More is known about the frequency, type, and prognostic relevance of NOTCH1 and/or FBXW7 mutations in pediatric patients with T-ALL.9-19  T-LBL and T-ALL are often considered to be closely related or 2 manifestations of 1 disease; however, recent publications provide evidence for molecular differences between them.24,27,38,38-42  Among others, differences in the common deleted region and, most likely because of that, in the prognostic effect of chromosome 6q alterations between T-ALL and T-LBL are described.27  This might be a distinguishing feature between both T-ALL and T-LBL and may be relevant with regard to the different clinical manifestations.

Comparison of the incidence, type, and position of NOTCH1 and/or FBXW7 mutations obtained in the current study with the published data on T-ALL revealed no difference between the 2 diseases. This fits with the common understanding that the NOTCH1 pathway is responsible for early T-cell development, which is disturbed both in T-ALL and T-LBL. Several studies indicate a favorable prognosis for patients with T-ALL with the NOTCH1 mutation compared with nonmutated patients9-19  (supplemental Table 1). However, available data on T-ALL are not absolutely consistent, as the effect of the mutation might depend on the applied treatment. The analyses of the 116 T-LBL reported here also showed a favorable prognosis for Npos cases.

The data presented are very similar to those reported for pediatric patients with T-ALL who were treated according to the ALL-BFM treatment regimen,10,15  which is comparable to the treatment administered to patients with T-LBL from the NHL-BFM group. In their hands, the favorable prognostic relevance of NOTCH1 mutations can be separated from the relevance of FBXW7 mutations too, as observed in our cohort. This supports the hypothesis of the prognostic effect of activating NOTCH1 mutations being influenced by the applied treatment. Furthermore, it confirms that in the context of BFM-type treatment, NOTCH1 mutations can be used as a prognostic marker to subgroup patients into risk groups.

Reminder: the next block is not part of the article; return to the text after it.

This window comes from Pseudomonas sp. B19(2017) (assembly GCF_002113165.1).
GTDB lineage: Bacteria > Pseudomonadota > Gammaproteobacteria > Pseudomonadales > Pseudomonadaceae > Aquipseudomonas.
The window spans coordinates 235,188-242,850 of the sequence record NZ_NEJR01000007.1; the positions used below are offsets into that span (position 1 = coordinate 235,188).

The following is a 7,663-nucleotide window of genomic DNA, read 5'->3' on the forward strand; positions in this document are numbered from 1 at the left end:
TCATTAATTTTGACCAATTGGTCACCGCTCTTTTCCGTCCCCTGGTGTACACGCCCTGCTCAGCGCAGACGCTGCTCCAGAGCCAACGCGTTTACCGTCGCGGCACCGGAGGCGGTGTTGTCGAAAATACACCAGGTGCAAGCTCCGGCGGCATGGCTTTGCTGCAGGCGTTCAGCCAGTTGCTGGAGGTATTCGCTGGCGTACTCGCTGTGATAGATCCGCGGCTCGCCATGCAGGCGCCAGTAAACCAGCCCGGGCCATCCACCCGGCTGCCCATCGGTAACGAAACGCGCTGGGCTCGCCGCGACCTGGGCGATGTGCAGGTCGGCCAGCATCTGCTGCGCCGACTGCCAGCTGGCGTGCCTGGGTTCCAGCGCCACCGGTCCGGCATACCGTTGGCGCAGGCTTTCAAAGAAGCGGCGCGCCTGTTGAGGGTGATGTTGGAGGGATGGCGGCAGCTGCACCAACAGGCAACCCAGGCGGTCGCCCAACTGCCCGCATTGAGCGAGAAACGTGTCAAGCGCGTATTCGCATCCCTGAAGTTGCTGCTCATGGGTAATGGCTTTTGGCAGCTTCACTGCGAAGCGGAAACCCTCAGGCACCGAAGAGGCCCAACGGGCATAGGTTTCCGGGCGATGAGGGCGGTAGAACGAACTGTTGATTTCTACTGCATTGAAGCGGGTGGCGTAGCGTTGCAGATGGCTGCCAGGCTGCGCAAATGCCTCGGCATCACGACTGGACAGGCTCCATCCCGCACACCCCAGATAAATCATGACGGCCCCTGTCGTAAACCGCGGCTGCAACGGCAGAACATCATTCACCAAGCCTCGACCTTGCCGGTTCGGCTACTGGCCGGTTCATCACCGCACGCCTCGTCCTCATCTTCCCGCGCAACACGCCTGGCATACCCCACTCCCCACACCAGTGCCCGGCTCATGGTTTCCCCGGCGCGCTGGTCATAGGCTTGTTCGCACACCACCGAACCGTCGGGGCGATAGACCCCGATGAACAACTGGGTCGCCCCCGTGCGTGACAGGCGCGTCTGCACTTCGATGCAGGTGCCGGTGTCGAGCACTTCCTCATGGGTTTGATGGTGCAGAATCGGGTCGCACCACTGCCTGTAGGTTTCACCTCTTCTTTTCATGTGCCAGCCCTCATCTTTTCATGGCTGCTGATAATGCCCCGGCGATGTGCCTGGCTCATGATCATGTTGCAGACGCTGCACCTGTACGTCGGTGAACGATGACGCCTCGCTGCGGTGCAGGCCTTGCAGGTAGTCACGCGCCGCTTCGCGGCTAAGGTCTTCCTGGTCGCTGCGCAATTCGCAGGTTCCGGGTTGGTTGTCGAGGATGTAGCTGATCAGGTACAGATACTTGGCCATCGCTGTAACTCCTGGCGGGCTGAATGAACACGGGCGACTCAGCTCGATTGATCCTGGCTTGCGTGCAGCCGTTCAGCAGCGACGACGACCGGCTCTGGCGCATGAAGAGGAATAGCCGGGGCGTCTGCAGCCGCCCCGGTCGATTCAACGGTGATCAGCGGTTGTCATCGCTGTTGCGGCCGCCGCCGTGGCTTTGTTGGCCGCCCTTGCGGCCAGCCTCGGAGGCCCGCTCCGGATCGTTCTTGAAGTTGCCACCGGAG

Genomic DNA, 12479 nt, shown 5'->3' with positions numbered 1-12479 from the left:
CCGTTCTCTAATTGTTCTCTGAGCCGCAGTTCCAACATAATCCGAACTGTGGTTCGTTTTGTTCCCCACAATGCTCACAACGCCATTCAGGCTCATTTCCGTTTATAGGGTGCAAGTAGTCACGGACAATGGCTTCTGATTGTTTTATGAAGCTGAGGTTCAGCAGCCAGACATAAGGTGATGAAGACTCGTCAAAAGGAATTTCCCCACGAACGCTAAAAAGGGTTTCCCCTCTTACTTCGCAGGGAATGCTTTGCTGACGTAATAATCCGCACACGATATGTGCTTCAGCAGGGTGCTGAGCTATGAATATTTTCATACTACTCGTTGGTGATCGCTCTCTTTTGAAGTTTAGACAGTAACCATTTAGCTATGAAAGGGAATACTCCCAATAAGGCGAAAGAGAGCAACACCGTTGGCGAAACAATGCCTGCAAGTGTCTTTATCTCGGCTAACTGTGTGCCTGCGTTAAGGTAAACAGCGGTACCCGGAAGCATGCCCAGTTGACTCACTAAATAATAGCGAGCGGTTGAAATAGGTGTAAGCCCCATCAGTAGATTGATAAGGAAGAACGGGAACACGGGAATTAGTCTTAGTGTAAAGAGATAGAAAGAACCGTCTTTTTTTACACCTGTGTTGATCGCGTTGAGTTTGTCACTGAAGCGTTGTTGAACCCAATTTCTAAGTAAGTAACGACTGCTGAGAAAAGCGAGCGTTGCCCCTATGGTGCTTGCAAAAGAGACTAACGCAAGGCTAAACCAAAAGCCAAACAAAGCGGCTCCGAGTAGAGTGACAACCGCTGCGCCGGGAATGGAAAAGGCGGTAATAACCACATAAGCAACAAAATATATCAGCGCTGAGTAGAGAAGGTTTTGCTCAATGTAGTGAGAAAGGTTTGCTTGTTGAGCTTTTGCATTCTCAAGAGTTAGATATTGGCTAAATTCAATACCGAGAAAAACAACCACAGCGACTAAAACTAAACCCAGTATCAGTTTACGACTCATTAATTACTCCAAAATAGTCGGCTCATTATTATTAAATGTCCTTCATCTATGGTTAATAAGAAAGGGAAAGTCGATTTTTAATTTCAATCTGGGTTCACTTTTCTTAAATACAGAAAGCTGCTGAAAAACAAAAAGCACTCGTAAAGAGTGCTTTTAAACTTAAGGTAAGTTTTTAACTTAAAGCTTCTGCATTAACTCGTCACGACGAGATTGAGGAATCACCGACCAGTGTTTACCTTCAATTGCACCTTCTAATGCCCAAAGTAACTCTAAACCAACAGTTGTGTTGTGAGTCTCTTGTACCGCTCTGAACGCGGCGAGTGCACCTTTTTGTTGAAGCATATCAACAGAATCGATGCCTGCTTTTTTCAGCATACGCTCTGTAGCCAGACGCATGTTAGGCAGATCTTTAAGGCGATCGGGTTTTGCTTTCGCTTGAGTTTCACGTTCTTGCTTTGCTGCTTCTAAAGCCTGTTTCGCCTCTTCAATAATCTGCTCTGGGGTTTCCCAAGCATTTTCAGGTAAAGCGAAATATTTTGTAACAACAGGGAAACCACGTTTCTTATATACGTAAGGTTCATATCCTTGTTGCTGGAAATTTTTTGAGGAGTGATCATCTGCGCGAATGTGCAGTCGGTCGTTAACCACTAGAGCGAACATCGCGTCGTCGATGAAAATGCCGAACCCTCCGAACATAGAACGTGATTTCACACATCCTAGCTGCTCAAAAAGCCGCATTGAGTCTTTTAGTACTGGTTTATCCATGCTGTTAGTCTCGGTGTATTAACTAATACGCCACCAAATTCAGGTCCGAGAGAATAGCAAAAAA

The diverging distances between the 5-year pEFS (84% ± 5% vs 66% ± 7%) and the 5-year CI of nonresponse/progression/relapse (15% ± 5% vs 27% ± 7%) could be suggestive of a higher nonrelapse mortality rate in Npos patients. However, as it is depicted in Table 1, rates for treatment-related mortality, death, or secondary malignancies are similar between Npos and Nneg patients.

A recent report on patients with T-ALL showing an inverse association between the strength of the NOTCH1 and/or FBXW7 mutation and the strength of the favorable prognostic relevance14  could not be confirmed in the current cohort of pediatric patients with T-LBL. This might be explained by significant differences in the treatment administered to the patients with T-LBL in the current study and the patients with T-ALL in the cited manuscript Dutch Childhood Oncology Group, which modify the prognostic effect to a certain extent.

The way NOTCH1 and/or FBXW7 mutations alter the chemosensitivity of the cells is not yet understood. To our knowledge, only a single study reported upregulation of several chemotherapy-relevant genes modulating the response to methotrexate, doxorubicin, vincristine, 6-mercaptopurine, and L-asparaginase in N/Fpos cases of pediatric T-ALL.12  Thus, the effect of modulated chemosensitivity of N/Fpos patients might depend on the polychemotherapy regimen concerning selection, dose, and schedule of drug administration. Further analyses and a search for mutations in genes involved in regulation of chemoresistance are inevitable to clarify the underlying mechanisms.